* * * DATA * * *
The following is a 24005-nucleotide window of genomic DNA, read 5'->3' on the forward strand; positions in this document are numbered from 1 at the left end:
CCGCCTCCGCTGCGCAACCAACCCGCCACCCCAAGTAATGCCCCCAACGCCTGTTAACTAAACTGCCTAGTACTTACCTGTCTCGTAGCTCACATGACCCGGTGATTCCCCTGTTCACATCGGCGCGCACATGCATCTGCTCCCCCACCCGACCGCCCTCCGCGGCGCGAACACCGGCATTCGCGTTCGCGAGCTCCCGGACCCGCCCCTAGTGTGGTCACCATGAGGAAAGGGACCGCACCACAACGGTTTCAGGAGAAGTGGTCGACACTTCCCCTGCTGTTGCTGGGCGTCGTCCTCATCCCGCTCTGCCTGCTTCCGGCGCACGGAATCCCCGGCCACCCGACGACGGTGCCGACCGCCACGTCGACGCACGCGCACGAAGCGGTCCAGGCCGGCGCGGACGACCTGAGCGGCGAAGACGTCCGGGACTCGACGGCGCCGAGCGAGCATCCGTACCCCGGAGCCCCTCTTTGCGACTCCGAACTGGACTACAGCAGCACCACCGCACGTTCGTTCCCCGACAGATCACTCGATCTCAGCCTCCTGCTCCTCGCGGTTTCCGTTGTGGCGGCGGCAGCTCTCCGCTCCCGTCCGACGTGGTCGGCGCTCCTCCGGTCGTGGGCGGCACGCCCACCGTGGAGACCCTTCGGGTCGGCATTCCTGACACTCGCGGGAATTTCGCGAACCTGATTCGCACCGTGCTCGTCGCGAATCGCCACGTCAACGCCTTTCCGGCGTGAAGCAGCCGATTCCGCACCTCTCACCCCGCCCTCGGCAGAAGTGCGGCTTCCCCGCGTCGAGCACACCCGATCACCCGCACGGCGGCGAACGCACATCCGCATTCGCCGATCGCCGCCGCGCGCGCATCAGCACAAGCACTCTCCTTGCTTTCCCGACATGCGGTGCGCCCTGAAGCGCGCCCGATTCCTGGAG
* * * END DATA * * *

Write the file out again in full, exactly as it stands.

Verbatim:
The following is a 24005-nucleotide window of genomic DNA, read 5'->3' on the forward strand; positions in this document are numbered from 1 at the left end:
CCGCCTCCGCTGCGCAACCAACCCGCCACCCCAAGTAATGCCCCCAACGCCTGTTAACTAAACTGCCTAGTACTTACCTGTCTCGTAGCTCACATGACCCGGTGATTCCCCTGTTCACATCGGCGCGCACATGCATCTGCTCCCCCACCCGACCGCCCTCCGCGGCGCGAACACCGGCATTCGCGTTCGCGAGCTCCCGGACCCGCCCCTAGTGTGGTCACCATGAGGAAAGGGACCGCACCACAACGGTTTCAGGAGAAGTGGTCGACACTTCCCCTGCTGTTGCTGGGCGTCGTCCTCATCCCGCTCTGCCTGCTTCCGGCGCACGGAATCCCCGGCCACCCGACGACGGTGCCGACCGCCACGTCGACGCACGCGCACGAAGCGGTCCAGGCCGGCGCGGACGACCTGAGCGGCGAAGACGTCCGGGACTCGACGGCGCCGAGCGAGCATCCGTACCCCGGAGCCCCTCTTTGCGACTCCGAACTGGACTACAGCAGCACCACCGCACGTTCGTTCCCCGACAGATCACTCGATCTCAGCCTCCTGCTCCTCGCGGTTTCCGTTGTGGCGGCGGCAGCTCTCCGCTCCCGTCCGACGTGGTCGGCGCTCCTCCGGTCGTGGGCGGCACGCCCACCGTGGAGACCCTTCGGGTCGGCATTCCTGACACTCGCGGGAATTTCGCGAACCTGATTCGCACCGTGCTCGTCGCGAATCGCCACGTCAACGCCTTTCCGGCGTGAAGCAGCCGATTCCGCACCTCTCACCCCGCCCTCGGCAGAAGTGCGGCTTCCCCGCGTCGAGCACACCCGATCACCCGCACGGCGGCGAACGCACATCCGCATTCGCCGATCGCCGCCGCGCGCGCATCAGCACAAGCACTCTCCTTGCTTTCCCGACATGCGGTGCGCCCTGAAGCGCGCCCGATTCCTGGAG